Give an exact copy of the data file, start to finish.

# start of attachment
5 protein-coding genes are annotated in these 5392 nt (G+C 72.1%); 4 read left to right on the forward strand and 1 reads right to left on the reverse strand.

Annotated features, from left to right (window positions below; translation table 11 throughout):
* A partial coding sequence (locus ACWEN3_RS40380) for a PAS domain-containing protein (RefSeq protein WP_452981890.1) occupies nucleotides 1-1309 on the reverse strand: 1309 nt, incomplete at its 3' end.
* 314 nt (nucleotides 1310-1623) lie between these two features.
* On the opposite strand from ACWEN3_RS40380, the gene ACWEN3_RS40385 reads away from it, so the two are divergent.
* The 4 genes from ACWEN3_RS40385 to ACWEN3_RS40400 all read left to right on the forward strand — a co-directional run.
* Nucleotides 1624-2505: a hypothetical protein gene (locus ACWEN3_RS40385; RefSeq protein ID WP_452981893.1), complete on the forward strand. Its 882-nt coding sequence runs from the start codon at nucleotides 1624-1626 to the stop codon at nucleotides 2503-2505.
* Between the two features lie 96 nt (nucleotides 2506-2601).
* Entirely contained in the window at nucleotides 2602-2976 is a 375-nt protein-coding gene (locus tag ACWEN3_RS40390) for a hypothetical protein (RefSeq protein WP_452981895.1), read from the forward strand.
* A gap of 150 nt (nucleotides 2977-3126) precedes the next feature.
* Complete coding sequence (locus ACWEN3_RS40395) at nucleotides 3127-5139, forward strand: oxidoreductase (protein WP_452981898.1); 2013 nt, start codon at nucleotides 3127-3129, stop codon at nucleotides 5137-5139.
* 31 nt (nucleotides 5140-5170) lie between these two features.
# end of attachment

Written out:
5 protein-coding genes are annotated in these 5392 nt (G+C 72.1%); 4 read left to right on the forward strand and 1 reads right to left on the reverse strand.

Annotated features, from left to right (window positions below; translation table 11 throughout):
* A partial coding sequence (locus ACWEN3_RS40380) for a PAS domain-containing protein (RefSeq protein WP_452981890.1) occupies nucleotides 1-1309 on the reverse strand: 1309 nt, incomplete at its 3' end.
* 314 nt (nucleotides 1310-1623) lie between these two features.
* On the opposite strand from ACWEN3_RS40380, the gene ACWEN3_RS40385 reads away from it, so the two are divergent.
* The 4 genes from ACWEN3_RS40385 to ACWEN3_RS40400 all read left to right on the forward strand — a co-directional run.
* Nucleotides 1624-2505: a hypothetical protein gene (locus ACWEN3_RS40385; RefSeq protein ID WP_452981893.1), complete on the forward strand. Its 882-nt coding sequence runs from the start codon at nucleotides 1624-1626 to the stop codon at nucleotides 2503-2505.
* Between the two features lie 96 nt (nucleotides 2506-2601).
* Entirely contained in the window at nucleotides 2602-2976 is a 375-nt protein-coding gene (locus tag ACWEN3_RS40390) for a hypothetical protein (RefSeq protein WP_452981895.1), read from the forward strand.
* A gap of 150 nt (nucleotides 2977-3126) precedes the next feature.
* Complete coding sequence (locus ACWEN3_RS40395) at nucleotides 3127-5139, forward strand: oxidoreductase (protein WP_452981898.1); 2013 nt, start codon at nucleotides 3127-3129, stop codon at nucleotides 5137-5139.
* 31 nt (nucleotides 5140-5170) lie between these two features.